Strive: A National Exhibition Highlighting American Immigration and the American Dream

Politics, art and religion collide in d’Art Center exhibit

In a Duke Street gallery lit by the sunset, a collection of paintings, drawings, and quilts hang on display. Small groups in front of the artworks, discussing the message each piece conveys: immigration.

On one wall is a painting of two men side by side in office attire and cowboy hats. Behind the men are a collection of ripped papers. Another is displaying arms reaching up a brick wall toward Lady Liberty, who appears to be staring down the reaching individuals.

Both works, "Chemistry Brothers" by Nicole Cimmiyotti of Oregon and "Grasping for Freedom" by Raúl Manzano, are among 38 pieces that reflect the melding of social politics and art at Norfolk's d’Art Center new exhibit, "Strive: A National Exhibition Highlighting American Immigration and the American Dream."

Jessica Jackson, a Norfolk State University graduate student, submitted a small collection of photos titled "Polaroids of Christian Culture." One photo showed a church with a small sign perched in front reading "In God we trust."

Moving to Isle of Wight from Florida as a high school teacher Jackson was shocked on how much of a “heavy hand” religion had in her community. While photographing, she found that the topic of immigration was not only political but religious. “There are areas where living in America means being a Christian,” she said.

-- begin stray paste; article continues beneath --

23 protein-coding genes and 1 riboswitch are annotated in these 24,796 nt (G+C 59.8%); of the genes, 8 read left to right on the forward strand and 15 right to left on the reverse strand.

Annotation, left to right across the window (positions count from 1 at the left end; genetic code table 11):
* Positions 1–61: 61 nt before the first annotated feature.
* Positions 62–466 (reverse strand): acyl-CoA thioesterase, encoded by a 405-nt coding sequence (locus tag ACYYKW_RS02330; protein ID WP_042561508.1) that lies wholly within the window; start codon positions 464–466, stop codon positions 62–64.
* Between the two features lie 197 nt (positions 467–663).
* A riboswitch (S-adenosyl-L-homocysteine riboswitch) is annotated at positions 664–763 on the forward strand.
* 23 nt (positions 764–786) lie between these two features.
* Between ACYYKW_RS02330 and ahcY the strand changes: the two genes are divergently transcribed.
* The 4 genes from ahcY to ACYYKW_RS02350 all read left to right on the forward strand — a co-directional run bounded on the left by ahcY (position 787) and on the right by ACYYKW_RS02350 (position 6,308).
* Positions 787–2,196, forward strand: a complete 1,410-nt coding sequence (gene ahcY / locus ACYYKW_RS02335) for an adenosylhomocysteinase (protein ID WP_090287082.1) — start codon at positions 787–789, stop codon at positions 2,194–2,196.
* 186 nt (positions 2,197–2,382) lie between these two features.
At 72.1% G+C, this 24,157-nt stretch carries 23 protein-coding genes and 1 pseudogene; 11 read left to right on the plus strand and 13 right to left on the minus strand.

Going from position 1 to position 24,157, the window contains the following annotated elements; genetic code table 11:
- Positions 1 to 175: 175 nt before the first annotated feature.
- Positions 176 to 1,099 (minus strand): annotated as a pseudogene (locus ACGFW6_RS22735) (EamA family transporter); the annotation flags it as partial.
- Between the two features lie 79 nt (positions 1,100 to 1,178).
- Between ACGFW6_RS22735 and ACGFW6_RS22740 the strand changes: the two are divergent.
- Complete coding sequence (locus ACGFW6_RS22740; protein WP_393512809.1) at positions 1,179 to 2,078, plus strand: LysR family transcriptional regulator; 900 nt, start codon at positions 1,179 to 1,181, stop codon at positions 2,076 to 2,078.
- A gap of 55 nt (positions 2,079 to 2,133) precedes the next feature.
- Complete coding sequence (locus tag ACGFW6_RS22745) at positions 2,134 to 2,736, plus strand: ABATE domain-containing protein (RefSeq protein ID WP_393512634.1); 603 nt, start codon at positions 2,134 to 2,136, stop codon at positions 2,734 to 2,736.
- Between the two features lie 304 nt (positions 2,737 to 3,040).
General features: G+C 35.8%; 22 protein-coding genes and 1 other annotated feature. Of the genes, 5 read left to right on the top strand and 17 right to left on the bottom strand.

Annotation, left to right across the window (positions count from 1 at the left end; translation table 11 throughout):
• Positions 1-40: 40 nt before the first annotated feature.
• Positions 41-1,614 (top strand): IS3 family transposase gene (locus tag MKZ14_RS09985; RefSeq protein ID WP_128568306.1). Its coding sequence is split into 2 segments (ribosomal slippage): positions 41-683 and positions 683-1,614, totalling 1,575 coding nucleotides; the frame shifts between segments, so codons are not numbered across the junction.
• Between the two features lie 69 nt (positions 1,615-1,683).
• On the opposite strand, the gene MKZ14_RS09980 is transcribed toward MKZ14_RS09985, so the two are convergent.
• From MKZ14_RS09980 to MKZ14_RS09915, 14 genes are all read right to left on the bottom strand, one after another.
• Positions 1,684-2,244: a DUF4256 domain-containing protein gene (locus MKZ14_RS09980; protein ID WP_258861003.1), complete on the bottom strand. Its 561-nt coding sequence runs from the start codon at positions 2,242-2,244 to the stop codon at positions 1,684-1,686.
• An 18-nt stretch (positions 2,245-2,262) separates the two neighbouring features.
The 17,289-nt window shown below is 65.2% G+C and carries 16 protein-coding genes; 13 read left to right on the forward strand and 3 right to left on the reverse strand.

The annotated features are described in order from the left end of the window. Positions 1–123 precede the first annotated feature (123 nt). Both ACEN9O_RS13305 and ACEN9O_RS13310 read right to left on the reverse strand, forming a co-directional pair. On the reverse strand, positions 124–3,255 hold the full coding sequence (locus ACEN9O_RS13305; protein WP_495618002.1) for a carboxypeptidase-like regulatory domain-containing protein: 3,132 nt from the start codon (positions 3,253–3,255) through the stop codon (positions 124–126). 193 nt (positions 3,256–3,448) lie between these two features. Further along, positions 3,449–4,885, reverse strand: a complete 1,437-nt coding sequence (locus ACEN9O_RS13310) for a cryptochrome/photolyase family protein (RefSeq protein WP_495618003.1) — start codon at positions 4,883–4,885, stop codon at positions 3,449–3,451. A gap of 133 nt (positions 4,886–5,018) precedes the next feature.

Amanda Bradley, d’Art Center's graphics, communications and gallery manager, called the submitted works stunning. “The message being immigration and the overwhelming emotion immigrants feel when coming into this country.”

Juror Solomon Isekeije worked with the center to curate and set up the exhibition. Isekeije, a Nigerian immigrant, is Norfolk State University's director for the fine arts. He wants to stimulate public conversation in the debate about immigration in America, he said in a news release.

The exhibit will be on display from 10 a.m. to 5 p.m. Tuesday through Saturday until Aug. 31 at 740 Duke St., in Norfolk. For more information, visit